Portobelo was 'discovered' by Christopher Columbus on his 4th voyage while running before a storm. It eventually became a major transshipment point for the Spanish gold and silver from Peru and other places in South America. It was sacked a few times, first by Francis Drake, then several times by Henry Morgan, and finally by Edward Vernon. After about 30 years of trying to protect their loot from everyone else, Spain decided to move the gold around Cape Horn rather than overland via Panama. Portobelo
then reverted to a sleepy little fishing town, until the building of the Panama Canal. During construction of the Canal, the U.S. engineers 'mined' one of the old Spanish forts for the building materials for the Colon breakwater. (For more details one should look for the book, The Portobelo Chronicles by Pat McGeehee).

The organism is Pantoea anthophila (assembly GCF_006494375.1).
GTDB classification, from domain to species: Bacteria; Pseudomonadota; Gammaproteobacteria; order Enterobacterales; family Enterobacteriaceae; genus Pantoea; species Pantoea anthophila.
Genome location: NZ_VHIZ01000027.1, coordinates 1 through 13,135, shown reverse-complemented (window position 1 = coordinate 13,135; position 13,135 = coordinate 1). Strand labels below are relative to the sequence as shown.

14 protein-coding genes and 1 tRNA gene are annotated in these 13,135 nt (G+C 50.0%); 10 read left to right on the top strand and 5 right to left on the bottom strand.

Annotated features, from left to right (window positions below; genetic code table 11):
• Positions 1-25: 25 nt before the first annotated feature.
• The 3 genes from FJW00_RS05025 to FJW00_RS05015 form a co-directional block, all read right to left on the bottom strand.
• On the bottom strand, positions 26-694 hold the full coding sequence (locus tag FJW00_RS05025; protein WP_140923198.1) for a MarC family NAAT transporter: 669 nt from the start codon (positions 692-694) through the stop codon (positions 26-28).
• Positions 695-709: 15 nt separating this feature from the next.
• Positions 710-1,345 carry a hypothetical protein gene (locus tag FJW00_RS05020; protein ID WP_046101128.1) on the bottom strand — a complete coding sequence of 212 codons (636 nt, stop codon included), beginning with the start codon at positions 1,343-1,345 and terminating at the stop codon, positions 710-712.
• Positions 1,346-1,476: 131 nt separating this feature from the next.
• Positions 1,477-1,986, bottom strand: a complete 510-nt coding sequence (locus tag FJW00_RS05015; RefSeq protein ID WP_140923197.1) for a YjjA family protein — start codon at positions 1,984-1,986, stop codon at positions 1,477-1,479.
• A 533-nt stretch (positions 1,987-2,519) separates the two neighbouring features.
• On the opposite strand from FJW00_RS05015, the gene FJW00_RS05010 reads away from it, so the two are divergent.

But there are still forts and cannons all over the place. We spent an hour in the museum in the old Customs House, and we hiked on 2 successive days up to two different fortifications on high hills surrounding the harbor.
We spent last night at Isla Grande, 10 miles east of Portobelo. We had a really nice dinner, starting with some amazing Daiquari's and Ceviche at a tiny French restaurant, and then some excellent 'comida tipica' (typical Panamanian meals) at another local restaurant. We finished our extravagant meal with desserts back at the French restaurant. We expect it to be the last restaurant we will see for awhile.
We are now motorsailing east in zero wind along the coast toward the San Blas. We expect to drop the hook somewhere in the western San Blas tonight.